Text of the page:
They take their religion mighty seriously down in Bullock County, Georgia. So when Mel Gibson's blood-flecked epic Passion comes to town, small wonder it sparks off a theological debate.
When Melissa and Sean Davidson, a pair of thirty-something amateur theologians who'd been married for some ten years, strolled home from the movie, they chatted amiably about the precise metaphysical status of ‘the father’ referred to in the film.
Sean contended that this term referred to a purely human father, whereas Melissa preferred to interpret it symbolically - laying her emphasis more upon divine fatherhood of the suffering Christ. One thing led to another, Melissa was left with injuries to her left arm and face, Sean had a scissor wound to the hand and his shirt torn off, and both of them called the police.
When detectives arrived, they found that a hole had been punched clean through a plasterboard wall: both deny doing it, although presumably this happened when Melissa tried invoking Cyril of Alexandria's theory of the impersonality of Christ's manhood, which would have been the last straw for Sean. No wonder he swung one.
Melissa and Sean Davidson of Bullock County, besides being mental, represent the two tendencies within Christological thought: the Arian, which emphasizes the humanity of Jesus - a man who was born, suffered, prayed, made furniture and died on the cross in agony; and the Docetic, which sees him as God in human form - an expression of the eternal Logos, whose divine nature can no more suffer than it can change.
The early Church attempted to resolve these two tendencies at the Council of Chalcedon in 451 AD, at which a furious Domnus, Patriarch of Antioch, hoisted his robes around his hips and launched an Kung Fu style kick at Eutyches the Archimandrite, yelling “your Monophysitic errors are the scourge of Christendom” and booted the erroneous cleric square in the nuts.
The famous resolution of Chalcedon is that Jesus Christ is “the same perfect in Godhead, the same perfect in manhood, very God and very man” - which is very much not the tack that Mel Gibson takes in his movie.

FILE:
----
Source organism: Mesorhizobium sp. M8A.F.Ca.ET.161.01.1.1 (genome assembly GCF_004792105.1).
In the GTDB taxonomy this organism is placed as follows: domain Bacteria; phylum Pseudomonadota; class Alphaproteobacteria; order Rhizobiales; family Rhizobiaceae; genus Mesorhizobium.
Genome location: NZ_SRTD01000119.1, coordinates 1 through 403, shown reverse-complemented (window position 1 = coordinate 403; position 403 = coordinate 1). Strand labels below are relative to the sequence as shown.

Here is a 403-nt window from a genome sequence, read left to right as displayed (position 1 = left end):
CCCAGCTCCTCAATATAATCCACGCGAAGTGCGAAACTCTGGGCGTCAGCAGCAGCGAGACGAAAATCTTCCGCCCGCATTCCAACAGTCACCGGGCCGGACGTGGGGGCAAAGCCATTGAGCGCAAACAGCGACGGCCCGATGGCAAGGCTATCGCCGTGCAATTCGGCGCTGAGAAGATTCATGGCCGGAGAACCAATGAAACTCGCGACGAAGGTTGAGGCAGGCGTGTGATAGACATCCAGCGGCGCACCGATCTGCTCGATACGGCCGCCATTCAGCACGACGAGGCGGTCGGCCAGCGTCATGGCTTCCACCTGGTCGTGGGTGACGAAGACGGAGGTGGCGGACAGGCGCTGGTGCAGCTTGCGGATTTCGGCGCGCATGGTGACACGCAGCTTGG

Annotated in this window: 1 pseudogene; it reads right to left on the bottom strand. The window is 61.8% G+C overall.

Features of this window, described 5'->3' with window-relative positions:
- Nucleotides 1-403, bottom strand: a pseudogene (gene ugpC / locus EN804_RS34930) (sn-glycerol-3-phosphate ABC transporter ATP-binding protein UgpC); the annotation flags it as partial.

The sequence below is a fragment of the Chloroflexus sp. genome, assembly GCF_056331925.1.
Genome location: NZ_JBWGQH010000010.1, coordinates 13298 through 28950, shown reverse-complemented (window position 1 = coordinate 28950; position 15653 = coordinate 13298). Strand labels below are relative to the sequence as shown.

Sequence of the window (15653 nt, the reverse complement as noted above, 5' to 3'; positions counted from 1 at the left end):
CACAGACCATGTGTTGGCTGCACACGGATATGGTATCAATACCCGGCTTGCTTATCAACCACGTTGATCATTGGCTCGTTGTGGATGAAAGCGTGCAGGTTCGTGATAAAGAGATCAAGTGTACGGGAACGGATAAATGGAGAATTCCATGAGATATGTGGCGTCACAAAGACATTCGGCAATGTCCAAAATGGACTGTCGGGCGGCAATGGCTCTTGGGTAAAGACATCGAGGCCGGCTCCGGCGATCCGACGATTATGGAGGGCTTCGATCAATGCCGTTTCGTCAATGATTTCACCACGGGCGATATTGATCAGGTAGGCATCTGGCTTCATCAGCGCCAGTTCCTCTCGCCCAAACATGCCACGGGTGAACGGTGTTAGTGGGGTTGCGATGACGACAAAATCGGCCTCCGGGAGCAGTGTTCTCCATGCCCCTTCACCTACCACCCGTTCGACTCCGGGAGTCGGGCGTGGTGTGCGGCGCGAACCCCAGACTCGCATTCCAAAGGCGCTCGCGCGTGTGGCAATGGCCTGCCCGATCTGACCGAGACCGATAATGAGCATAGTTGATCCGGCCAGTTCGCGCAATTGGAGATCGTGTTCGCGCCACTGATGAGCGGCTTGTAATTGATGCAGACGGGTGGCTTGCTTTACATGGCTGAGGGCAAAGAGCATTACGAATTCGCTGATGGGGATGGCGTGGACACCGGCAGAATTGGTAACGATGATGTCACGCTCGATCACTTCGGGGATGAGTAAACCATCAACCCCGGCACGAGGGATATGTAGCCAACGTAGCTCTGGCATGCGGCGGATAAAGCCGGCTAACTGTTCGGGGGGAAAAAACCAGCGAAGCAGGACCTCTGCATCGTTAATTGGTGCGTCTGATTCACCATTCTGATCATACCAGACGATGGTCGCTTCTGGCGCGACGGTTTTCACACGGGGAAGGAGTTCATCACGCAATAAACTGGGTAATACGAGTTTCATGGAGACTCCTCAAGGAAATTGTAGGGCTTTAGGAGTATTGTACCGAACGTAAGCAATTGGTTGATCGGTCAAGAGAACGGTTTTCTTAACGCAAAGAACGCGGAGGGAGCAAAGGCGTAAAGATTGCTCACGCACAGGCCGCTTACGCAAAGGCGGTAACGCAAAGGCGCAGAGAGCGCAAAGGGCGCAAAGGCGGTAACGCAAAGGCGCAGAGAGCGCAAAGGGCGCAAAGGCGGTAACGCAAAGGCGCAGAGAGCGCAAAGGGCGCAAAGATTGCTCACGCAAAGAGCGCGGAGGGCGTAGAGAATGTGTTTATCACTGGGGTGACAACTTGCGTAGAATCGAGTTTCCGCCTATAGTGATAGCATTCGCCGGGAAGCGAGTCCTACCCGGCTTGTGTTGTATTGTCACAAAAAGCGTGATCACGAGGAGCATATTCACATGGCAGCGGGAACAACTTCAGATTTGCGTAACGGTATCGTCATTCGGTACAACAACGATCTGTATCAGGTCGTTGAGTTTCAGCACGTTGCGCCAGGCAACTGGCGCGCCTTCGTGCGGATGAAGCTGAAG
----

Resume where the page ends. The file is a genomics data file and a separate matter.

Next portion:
Gibson set up his camera on the Arian side of the fence. The film opens with Jesus before his arrest: quaking, terrified, drenched in sweat. Jesus is less the miracle worker, more the the clever carpenter who invents the dining room table, (“it'll never catch on” he's told).
Mel's Christ bleeds and bleeds and suffers and gets punched and scourged, thrown off a bridge, and nailed up to a cross and he cries to heaven that God has forsaken him and he dies. The glory is in the suffering. Human fists are drawing human blood.
Why has Gibson has chosen this angle? Well, apart from his ultra-Catholic obsession with the Stations of the Cross, his emphasis upon the pain and the horror is a reflection of how Christ can fit into modern cinema.
Power and magic have been claimed by warlocks and wizards. Magic is not the preserve of the divine (nor even a lone Superman character) but nowadays there are hundreds of little Harry Potters running around, flapping their wands and turning water into wine. Elvish queens on white horses trotting round every copse. Flying swordsmen do battle across the treetops. Magic is easy. It's being human that's hard.
On cable, Jonathan Edwards, Derek Acorah & Co. give us access to the 'other side' every day of the week. It isn't so hard to believe these days that there are mystical powers above us, dimensions of light and glory beyond the humdrum of existence. What's hard to believe in these days is a God who is actually, genuinely involved in human affairs. Who might suffer along with us. Who even exists.
We live in an Arian age, and God is going to have to shed a lot more blood if we're going to give a damn about him.